M1 – The Crab Nebula (LRGB)

M1, the Crab Nebula, is the result of a star that exploded in 1054 AD. It was recorded by astronomers in China as a “guest star” in the constellation Taurus. The supernova explosion was visible during the day for three weeks and was visible to the naked eye at night for two years before fading from view. A pulsar rotating 30 times per second was formed as a result of the supernova. The remnant nebula is about 10 light years across and still expanding, with changes to its structure visible over the course of days. It lies about 6,500 light years from Earth. In 1928, Edwin Hubble proposed that the nebula was associated with the “guest star” from 1054 AD. This was later proved by Nicholas Mayall.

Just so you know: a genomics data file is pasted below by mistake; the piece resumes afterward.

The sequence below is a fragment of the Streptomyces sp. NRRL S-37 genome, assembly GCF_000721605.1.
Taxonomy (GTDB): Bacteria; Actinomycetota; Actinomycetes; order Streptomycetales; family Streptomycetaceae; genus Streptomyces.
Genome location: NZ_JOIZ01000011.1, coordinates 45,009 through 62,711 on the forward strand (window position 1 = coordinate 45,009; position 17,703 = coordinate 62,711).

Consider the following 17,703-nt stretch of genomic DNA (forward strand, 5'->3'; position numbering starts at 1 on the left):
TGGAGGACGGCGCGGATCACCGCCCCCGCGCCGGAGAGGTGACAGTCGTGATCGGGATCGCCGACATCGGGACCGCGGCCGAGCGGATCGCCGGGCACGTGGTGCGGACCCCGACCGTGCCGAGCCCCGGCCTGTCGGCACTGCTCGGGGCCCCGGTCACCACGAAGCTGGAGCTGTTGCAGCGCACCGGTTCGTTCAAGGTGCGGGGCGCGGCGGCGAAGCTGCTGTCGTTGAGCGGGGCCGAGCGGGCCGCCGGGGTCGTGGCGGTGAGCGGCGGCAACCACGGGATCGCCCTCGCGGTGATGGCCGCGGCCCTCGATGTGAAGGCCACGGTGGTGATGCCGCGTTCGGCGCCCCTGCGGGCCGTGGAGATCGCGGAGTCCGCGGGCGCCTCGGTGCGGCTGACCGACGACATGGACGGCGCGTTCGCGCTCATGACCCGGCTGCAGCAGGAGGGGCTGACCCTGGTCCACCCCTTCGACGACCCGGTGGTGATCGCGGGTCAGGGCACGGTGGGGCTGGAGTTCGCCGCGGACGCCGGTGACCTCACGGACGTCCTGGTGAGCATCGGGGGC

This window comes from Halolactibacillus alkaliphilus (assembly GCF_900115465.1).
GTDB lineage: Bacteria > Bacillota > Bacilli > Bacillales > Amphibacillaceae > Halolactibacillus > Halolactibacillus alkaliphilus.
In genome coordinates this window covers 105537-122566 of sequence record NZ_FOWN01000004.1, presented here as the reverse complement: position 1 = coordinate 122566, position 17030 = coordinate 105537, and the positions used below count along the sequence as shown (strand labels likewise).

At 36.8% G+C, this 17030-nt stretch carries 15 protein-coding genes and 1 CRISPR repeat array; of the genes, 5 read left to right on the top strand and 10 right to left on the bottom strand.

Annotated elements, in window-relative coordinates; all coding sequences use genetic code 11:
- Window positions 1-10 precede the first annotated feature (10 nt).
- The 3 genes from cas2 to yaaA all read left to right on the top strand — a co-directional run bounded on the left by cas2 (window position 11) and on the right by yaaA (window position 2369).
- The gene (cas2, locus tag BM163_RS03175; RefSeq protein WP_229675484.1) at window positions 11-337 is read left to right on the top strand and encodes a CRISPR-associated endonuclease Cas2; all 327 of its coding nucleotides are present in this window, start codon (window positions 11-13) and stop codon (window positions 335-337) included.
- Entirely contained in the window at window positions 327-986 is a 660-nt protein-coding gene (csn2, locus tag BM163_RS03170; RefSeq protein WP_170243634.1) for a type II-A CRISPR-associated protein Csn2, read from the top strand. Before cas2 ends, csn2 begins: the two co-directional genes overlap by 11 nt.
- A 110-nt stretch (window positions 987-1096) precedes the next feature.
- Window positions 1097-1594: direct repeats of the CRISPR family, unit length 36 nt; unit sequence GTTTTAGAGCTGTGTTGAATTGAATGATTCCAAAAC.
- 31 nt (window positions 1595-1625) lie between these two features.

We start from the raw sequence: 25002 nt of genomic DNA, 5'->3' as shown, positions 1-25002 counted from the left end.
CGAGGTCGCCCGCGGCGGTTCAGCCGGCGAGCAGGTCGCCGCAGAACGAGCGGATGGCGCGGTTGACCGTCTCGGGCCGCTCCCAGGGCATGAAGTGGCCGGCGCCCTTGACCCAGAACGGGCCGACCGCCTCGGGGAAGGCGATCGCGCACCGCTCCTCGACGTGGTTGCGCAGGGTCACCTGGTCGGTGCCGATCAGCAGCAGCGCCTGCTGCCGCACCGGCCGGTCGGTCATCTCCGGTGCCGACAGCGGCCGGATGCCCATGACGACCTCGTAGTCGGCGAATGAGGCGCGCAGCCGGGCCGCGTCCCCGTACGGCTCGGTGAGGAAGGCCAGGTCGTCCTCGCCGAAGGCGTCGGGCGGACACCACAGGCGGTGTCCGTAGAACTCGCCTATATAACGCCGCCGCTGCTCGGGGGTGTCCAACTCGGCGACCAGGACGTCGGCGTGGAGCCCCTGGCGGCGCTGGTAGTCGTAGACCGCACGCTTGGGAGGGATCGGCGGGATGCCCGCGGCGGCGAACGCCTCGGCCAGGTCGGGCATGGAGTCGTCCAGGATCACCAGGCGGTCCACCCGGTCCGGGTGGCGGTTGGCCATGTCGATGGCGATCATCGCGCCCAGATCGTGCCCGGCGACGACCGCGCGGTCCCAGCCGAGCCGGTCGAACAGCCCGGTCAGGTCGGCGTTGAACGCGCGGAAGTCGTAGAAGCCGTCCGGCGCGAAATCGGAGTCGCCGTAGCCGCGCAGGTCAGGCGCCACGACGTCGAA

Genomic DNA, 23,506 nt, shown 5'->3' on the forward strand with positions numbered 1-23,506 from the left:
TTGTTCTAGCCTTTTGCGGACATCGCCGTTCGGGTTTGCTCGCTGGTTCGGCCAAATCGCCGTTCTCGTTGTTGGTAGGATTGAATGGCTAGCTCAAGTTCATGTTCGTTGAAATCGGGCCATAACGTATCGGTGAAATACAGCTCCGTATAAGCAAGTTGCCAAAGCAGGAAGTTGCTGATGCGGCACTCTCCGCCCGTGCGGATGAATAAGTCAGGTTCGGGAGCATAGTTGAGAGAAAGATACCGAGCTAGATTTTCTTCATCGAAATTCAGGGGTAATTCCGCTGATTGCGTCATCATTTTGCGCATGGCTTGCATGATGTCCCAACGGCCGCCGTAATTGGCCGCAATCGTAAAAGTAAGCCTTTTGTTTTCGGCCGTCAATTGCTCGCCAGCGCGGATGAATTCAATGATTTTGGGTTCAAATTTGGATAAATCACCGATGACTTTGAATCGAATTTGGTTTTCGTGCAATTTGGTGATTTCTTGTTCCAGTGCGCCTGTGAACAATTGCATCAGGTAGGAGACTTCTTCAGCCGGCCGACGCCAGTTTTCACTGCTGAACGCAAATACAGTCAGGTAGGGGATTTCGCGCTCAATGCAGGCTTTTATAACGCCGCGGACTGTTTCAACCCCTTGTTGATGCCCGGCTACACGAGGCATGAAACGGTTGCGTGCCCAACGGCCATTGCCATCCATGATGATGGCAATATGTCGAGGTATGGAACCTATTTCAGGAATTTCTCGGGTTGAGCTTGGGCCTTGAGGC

• Date – 09 February 2018
  • Location – Backyard
  • Telescope – Meade 8” SCT @ f/7 (1400mm focal length)
  • Camera – ASI1600MM-C @ -15C
  • Guiding – Orion Starshoot Autoguider w/ST80
  • Mount – Orion Atlas Pro AZ/EQ-G
  • Pixel Scale – 0.56″/pixel
  • Exposures (Gain 76, Offset 21)
    • Luminance: 155x60s
    • Red: 20x180s
    • Green: 17x180s
    • Blue: 20x180s
    • Total integration: 5.4 hours
  • Processing – PixInsight
 


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